I downloaded an app on my phone that lets me exchange bitcoins for the local currency. Next, I downloaded the Electrum wallet on my computer and set up a bitcoin account on it too. Now, I bought some bitcoins (for fiat money) from the app. I transferred all the money from the bitcoin account on the app to the bitcoin account in Electrum.

Bitcoin account on app: 3BSRdfCnQ17NWkvxomUXzpfJg38Vif5GLo
Bitcoin account on Electrum: 1A8B5T3cjh4TFHBfagS5fexPz18LgWyUyJ

Now, when I view this transaction in the block explorer, it shows me that the bitcoins (0.040151 BTC) have been transferred from some other bitcoin account (and not from the 3BSRdfC account) to my Electrum account. Does this mean that the bitcoin I bought was actually in the app company's account and not in the account they created for me? Is this normal? Ethical?

Next, to send bitcoins to another bitcoin address, the app providers charge "Bitcoin network fees" which can be as high as 6%. Are these rates reasonable? I thought that, with bitcoin, we were supposed to have "lower transaction fees". 6% is exorbitantly high, I think.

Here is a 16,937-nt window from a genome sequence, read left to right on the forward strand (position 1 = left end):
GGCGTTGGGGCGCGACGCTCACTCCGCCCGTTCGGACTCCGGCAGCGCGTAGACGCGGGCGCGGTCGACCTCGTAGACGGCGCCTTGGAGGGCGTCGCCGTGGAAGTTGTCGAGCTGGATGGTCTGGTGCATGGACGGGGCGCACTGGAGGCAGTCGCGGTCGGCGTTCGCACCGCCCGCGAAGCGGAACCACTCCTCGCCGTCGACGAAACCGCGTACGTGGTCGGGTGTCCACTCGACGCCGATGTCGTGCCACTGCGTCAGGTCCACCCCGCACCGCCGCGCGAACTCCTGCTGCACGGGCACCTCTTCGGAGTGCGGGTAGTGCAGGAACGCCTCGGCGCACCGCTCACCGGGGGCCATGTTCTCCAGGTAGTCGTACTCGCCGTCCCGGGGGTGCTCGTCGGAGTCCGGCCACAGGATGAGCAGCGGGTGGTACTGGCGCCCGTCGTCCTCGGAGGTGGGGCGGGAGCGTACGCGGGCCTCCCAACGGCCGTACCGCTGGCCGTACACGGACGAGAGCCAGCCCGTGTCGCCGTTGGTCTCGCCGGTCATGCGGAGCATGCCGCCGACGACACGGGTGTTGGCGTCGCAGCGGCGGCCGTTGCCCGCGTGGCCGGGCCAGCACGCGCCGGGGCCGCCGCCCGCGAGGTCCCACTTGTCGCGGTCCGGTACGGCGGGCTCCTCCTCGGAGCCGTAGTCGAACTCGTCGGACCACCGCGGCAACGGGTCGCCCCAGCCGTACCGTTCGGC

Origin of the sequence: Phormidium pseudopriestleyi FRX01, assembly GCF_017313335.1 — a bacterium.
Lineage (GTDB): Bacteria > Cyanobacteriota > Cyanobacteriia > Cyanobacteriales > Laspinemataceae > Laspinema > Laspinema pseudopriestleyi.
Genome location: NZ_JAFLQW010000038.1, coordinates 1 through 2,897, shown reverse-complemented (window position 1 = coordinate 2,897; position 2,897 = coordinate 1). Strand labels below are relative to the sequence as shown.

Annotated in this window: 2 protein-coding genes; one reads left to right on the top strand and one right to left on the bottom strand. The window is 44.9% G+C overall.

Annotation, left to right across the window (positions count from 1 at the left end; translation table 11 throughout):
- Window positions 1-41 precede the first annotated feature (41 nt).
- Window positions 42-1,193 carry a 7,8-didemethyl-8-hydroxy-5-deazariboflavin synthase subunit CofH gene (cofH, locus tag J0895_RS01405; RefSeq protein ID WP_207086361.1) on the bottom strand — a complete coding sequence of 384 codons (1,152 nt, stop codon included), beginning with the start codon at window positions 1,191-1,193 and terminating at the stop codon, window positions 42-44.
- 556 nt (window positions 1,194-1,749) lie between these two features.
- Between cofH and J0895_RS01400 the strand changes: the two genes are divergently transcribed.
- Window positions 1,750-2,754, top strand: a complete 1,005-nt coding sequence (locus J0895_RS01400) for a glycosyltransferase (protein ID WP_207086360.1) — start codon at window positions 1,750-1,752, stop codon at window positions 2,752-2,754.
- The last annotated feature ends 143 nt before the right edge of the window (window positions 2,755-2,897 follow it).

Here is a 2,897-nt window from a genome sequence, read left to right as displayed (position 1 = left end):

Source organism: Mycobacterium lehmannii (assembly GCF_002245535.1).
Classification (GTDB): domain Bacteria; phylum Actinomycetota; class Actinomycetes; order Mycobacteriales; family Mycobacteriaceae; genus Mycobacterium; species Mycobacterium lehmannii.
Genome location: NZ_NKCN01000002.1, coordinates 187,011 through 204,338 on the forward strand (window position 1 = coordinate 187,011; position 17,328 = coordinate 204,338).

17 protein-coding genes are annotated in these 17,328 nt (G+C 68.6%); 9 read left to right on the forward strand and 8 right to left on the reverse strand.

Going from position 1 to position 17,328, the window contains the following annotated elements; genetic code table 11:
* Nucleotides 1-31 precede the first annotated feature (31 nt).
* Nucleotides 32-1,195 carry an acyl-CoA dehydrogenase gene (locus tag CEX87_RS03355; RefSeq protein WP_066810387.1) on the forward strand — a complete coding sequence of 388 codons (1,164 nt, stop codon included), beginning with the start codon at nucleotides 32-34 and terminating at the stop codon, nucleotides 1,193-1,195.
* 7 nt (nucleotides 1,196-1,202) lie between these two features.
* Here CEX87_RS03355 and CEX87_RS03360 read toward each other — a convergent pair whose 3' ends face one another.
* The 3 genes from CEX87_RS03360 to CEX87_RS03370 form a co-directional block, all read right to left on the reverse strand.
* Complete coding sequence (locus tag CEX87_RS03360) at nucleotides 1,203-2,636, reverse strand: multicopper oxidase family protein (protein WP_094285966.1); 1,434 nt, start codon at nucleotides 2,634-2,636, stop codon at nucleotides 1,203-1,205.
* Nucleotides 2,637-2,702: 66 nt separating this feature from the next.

1 Answer 1


There are both custodial and non-custodial online services as well as apps. If it's important to you to control your own funds, you should research the account model your service provider uses and avoid services that manage your funds for you.

Bitcoin transactions are not paid respective to the amount that is being transferred, but rather in regards to the blockchain space that you purchase in order to have your transaction confirmed. Transaction fees have been much higher in the past months than previously, as the supply is capped and demand has been increasing. Personally, I'm hoping that a protocol upgrade by the name of Segregated Witness will be activated soon, as this will increase the blockspace as well as provide access to a payment layer that I expect to work as a valve to curb demand.

For you personally this means that fees are more or less the same size for whatever amount of money you transfer. If you make large payments, the fees will be minuscule, if you make small payments, the fees will be a significant port of the transferred value. Naturally, this is making Bitcoin unattractive for smaller payments.

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    Thank you. I read more about bitcoin and found out that transaction fees depend not on the amount transferred but on the transaction size, which in turn depends on the number of inputs and outputs you have in your transaction.
    – John Red
    May 14, 2017 at 20:25

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